See full set of test images with explanations
See thumbnails of all test and gallery images

Sharpness & Detail
Fairly sharp, detailed images overall, though with some visible sharpening artifacts on high-contrast subjects. Noise suppression limits detail in low contrast areas.

Good definition of high-contrast
elements, with some visible
edge enhancement.
Subtle detail: Hair
Noise suppression blurs
detail in areas of subtle contrast,
as in the darker parts of hair here.

Sharpness. The Canon PowerShot G9X captures fairly sharp JPEG images at default settings, though some edge enhancement artifacts are visible on high-contrast subjects such as the halos around lines and text in the crop above left. Sharpening isn't as overdone as some cameras, but enthusiasts might want to shoot with a lower sharpening setting and apply additional sharpening in post processing, or shoot RAW for complete control over sharpening. Edge enhancement creates the illusion of sharpness by enhancing colors and tones right at the edge of a rapid transition in color or tone.

Detail. The crop above right shows some significant smudging of low contrast detail due to noise suppression, as individual strands of hair are blurred together in midtones and shadows, but performance here is still better than average for a compact digicam. Noise-suppression systems in digital cameras tend to flatten-out detail in areas of subtle contrast. The effects can often be seen in shots of human hair, where the individual strands are lost and an almost "watercolor" look appears.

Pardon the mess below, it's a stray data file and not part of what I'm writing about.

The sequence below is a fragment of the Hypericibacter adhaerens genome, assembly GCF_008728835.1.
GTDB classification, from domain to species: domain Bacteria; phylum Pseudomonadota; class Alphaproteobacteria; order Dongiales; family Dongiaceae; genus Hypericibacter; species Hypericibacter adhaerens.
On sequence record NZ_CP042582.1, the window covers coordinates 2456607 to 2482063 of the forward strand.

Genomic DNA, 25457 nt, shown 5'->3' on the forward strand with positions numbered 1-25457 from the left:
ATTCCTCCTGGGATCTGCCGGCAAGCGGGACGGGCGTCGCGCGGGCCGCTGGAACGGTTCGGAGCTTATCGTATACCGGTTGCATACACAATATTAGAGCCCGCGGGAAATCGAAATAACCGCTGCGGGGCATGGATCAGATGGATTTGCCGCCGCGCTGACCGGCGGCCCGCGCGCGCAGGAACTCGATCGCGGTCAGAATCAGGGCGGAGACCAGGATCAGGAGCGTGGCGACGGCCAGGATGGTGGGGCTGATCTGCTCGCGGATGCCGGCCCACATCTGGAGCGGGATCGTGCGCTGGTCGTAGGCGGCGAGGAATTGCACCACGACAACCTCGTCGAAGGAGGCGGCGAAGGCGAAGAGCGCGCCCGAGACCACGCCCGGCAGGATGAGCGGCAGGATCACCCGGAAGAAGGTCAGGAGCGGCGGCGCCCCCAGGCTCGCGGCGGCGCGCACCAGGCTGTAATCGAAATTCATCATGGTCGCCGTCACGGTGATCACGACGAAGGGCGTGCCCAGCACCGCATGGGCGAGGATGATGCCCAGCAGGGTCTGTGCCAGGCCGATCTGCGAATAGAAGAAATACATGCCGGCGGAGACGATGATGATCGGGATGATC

RAW vs In-Camera JPEGs
As noted above the Canon G9X produces fairly sharp, detailed in-camera JPEGs at base ISO. But with a good raw converter, more detail can often be extracted with fewer sharpening artifacts. See below:

Base ISO (125)
Camera JPEG, defaults
RAW via Adobe Camera Raw

In the table above, we compare an in-camera JPEG taken at base ISO using default noise reduction and sharpening (on the left) to the matching RAW file converted with Adobe Camera Raw 9.1 via DNG Converter 9.3 using default noise reduction with some strong but tight unsharp masking applied in Photoshop (300%, radius of 0.3 pixels, and a threshold of 0).

Looking closely at the images, ACR did extract additional detail that isn't present in the JPEG from the camera, particularly in the red-leaf swatch where the thread pattern is likely treated as noise by the JPEG engine. Fine detail in the mosaic crop is also slightly improved, but as is often the case, a lot more noise can be seen in the bottle crop. You can of course apply stronger noise reduction (default ACR NR used here) to arrive at your ideal noise versus detail tradeoff. Color was improved as well, with ACR removing the slight yellow-to-green shift in the JPEG. And, as expected, sharpening halos aren't nearly as strong as the default camera output. Still, in-camera default JPEG processing isn't bad, but as usual you can do better with a good RAW converter however you'll likely need to experiment with noise reduction and sharpening.